Over the past several months, the District of Columbia has enacted a number of legislative initiatives that significantly modify existing D.C. employment laws and will impose substantial new burdens on employers who have employees or temporary employees in the District of Columbia. Below, we provide a guide to the most critical of these initiatives.

The Wage Theft Prevention Amendment Act of 2014

On February 26, 2015, the Wage Theft Prevention Amendment Act of 2014 (D.C. Act 20-426) (“the Act”) will make dramatic changes to the District of Columbia’s wage payment, minimum wage, and sick leave statutes (unless the current schedule for Congressional review for the Act is revised again).[1] The Act amends four pre-existing D.C. statutes: the Wage Payment and Collection Law (“WPCL”), D.C. Code § 32-1301, et seq.; the Minimum Wage Revision Act (“MWRA”), D.C. Code § 32-1000, et seq.; the Living Wage Act (“LWA”), D.C. Code § 2-220.01, et seq.; and the Accrued Sick and Safe Leave Act (“ASSLA”), D.C. Code § 32-131.01, et seq. The changes are designed to make existing D.C. wage laws even more employee-friendly by subjecting employers to new administrative requirements, higher evidentiary burdens, and more stringent financial and even criminal penalties in some instances where employers are found to have violated the law.

While we strongly encourage our clients to review the text of the Act (link here), the most important changes to current law are:

Expanded Coverage, Repeal of Employer Safe Harbor, and Increased Penalties Under the Wage Payment and Collection Law. The WPCL governs the timing of regular wage payments to employees and wage payments upon termination, suspension, and resignation. The Act expands coverage of the WPCL to include executive, administrative, and professional employees, all of whom were previously exempt from the WPCL.[2] Most notably, employers now have only 1 working day after discharge to pay departing employees—both salaried and hourly—any wages due. The Act also eliminates a safe harbor provision from the WPCL that worked to the advantage of employers in the event of a bona fide dispute about the amount of money the employer owed. Under prior law, the employer fully complied with the Act by paying what it believed in good faith was owed, placing the burden on the employee to sue for any discrepancy; that provision has been eliminated. Finally, the Act also establishes misdemeanor criminal penalties for an employer’snegligent failure to comply with the WPCL or the LWA. The shortened payment period, the elimination of the safe harbor, and the imposition of criminal penalties demand every employer’s immediate attention.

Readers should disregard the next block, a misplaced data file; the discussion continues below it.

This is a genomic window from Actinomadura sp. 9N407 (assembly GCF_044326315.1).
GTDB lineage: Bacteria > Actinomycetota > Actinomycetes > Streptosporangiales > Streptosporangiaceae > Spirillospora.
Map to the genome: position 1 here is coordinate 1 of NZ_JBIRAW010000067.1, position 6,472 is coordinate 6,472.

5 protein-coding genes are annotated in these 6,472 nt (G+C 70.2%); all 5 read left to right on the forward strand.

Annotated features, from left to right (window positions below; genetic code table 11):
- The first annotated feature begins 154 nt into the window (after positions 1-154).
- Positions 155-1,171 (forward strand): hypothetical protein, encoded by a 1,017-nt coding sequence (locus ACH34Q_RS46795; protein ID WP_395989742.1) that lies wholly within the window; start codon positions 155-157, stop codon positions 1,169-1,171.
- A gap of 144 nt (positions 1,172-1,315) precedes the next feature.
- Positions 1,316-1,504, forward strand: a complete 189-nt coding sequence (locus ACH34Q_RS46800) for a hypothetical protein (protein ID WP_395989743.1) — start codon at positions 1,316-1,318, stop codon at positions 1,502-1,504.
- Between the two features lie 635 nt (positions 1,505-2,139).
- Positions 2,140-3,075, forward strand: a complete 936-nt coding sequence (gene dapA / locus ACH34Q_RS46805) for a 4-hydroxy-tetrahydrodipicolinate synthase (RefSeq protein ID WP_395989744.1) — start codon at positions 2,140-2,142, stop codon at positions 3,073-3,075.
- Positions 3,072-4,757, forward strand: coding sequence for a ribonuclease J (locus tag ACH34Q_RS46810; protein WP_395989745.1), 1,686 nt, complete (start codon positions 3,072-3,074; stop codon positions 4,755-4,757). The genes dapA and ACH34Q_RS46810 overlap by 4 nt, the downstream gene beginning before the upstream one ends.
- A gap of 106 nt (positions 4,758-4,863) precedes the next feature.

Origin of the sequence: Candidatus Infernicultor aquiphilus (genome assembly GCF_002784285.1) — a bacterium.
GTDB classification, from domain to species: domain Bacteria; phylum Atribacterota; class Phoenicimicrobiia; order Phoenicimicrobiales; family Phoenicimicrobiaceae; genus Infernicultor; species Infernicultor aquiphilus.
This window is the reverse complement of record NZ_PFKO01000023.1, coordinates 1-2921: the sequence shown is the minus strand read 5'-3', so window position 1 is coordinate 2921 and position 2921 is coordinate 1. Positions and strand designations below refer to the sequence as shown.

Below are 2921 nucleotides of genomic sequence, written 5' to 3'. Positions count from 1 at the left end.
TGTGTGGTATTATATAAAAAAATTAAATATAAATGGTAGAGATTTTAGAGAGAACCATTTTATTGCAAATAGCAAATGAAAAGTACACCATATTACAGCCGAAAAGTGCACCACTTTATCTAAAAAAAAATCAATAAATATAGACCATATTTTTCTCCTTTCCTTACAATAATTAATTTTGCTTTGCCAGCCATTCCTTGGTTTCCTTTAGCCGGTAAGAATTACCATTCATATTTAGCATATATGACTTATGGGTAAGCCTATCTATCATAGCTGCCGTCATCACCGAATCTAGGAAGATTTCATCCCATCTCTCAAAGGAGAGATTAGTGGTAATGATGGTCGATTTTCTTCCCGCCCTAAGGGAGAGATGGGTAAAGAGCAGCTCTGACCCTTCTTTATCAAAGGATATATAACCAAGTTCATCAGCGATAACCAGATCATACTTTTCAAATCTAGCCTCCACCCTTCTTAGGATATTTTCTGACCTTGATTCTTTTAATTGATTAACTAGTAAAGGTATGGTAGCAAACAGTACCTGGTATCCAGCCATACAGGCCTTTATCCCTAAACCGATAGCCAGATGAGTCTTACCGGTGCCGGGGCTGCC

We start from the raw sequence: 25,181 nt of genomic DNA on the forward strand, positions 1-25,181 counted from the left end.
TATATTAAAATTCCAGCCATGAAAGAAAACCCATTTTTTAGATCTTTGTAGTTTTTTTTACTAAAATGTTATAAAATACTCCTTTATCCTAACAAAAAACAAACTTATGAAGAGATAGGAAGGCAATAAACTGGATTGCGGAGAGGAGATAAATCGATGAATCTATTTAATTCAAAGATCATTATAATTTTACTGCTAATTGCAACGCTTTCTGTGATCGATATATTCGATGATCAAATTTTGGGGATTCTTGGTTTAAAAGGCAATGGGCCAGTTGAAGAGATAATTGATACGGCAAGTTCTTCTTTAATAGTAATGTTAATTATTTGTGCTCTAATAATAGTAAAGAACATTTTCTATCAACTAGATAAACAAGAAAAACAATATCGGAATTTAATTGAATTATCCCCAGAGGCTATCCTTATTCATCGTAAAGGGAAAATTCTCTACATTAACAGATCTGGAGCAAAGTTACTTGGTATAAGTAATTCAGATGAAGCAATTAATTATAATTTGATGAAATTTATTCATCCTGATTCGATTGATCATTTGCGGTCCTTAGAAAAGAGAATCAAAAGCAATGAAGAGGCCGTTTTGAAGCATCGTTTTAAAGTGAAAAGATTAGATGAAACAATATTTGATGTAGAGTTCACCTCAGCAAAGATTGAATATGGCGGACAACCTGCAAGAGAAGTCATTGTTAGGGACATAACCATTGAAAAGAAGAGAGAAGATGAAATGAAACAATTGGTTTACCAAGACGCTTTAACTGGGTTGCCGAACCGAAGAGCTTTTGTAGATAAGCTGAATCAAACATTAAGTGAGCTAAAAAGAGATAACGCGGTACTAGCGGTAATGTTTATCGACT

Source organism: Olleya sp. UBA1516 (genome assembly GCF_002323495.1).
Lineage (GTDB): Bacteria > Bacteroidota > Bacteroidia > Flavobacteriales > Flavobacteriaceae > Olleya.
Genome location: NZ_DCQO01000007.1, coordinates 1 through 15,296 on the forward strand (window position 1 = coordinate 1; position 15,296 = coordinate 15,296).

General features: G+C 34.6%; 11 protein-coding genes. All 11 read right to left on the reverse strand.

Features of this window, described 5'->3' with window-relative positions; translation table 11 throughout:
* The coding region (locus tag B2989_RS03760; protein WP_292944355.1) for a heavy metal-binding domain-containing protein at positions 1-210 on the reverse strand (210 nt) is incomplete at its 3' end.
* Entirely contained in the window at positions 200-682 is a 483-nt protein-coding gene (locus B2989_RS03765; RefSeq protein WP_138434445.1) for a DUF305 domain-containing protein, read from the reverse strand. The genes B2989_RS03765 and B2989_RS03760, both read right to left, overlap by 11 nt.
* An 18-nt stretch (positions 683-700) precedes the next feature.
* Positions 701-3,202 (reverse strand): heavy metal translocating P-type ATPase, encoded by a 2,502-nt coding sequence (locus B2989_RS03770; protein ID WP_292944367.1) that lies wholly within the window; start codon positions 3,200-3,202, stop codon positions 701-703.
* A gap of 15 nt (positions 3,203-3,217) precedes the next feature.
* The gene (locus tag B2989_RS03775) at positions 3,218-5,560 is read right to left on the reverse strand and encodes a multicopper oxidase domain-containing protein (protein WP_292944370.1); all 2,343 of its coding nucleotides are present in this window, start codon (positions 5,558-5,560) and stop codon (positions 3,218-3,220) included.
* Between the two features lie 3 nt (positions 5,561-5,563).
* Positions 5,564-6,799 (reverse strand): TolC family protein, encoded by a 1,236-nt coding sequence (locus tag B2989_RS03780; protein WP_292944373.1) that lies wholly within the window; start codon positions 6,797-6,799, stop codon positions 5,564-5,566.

New Notice, Timekeeping, and Recordkeeping Requirements, and Increased Penalties Under the Minimum Wage Revision Act. The MWRA requires employers to pay a minimum wage and overtime to their nonexempt employees. The Act will now require employers to give written notice of certain information about their rights under MWRA, and mandates that the notice be provided in English and, to the extent that translated versions are provided by the Mayor, in each employee’s primary language (if the employer knows what language that is) or any other language the employee requests.[3] Although there is still some ambiguity surrounding the MWRA revisions, the February 3 amendments suggest that this requirement applies to both exempt and non-exempt employees. The notice must not only be furnished to all new employees at the time of hire, but the employer must also provide the notice personally to each of its current D.C. employees within 90 days of the Act’s effective date, and provide an updated notice whenever any of the required information changes. Employers must keep copies of the written notice, signed and dated by both the employer and employee, acknowledging receipt of the notice. The Act also requires for the first time that the employer record the “precise times during the day that each nonexempt employee works (not just the number of hours worked), although the word “precise” is undefined. In addition, the Act increases fines and administrative penalties for both willful and negligent violations of the MWRA, including up to 6 months’ imprisonment for a willful or second offense.

Imposition of Joint and Several Liability. For the first time, the Act imposes joint and several liability on general contractors and subcontractors, as well as temporary staffing firms and the employers to which they supply employees, for violations of the WPCL, MWRA, LWA and ASSLA. These provisions generally require subcontractors and staffing firms to indemnify general contractors and employers, unless certain conditions are met. Emergency amendments to the Act clarify that these changes will not alter pre-existing contracts with explicit provisions to the contrary.